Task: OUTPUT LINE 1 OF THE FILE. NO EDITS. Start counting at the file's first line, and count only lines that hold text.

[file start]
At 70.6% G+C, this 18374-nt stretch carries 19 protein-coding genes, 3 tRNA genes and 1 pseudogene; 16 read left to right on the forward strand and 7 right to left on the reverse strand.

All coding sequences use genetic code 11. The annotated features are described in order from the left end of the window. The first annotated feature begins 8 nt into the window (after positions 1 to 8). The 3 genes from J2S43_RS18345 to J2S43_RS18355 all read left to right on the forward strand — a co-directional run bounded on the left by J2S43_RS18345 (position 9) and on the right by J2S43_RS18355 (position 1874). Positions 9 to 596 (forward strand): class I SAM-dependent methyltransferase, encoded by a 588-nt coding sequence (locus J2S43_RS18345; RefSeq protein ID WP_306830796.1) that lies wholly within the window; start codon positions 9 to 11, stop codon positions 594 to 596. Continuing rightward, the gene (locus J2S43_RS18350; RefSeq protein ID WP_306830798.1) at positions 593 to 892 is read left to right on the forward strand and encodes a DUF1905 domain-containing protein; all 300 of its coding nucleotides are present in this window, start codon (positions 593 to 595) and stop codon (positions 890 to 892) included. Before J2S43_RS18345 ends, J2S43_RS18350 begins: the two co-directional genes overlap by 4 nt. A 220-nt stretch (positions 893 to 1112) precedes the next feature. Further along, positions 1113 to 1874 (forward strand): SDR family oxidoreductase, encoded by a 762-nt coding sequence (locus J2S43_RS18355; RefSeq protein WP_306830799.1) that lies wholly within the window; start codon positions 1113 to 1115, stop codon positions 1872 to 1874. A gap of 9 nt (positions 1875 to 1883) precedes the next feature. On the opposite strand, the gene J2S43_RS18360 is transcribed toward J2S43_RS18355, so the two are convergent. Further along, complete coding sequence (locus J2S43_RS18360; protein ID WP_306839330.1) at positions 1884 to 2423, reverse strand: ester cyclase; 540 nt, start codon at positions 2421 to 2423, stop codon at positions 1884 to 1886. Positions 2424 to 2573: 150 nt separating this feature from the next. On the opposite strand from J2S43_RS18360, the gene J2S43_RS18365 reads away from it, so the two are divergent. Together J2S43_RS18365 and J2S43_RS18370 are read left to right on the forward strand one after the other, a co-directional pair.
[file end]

At 70.6% G+C, this 18374-nt stretch carries 19 protein-coding genes, 3 tRNA genes and 1 pseudogene; 16 read left to right on the forward strand and 7 right to left on the reverse strand.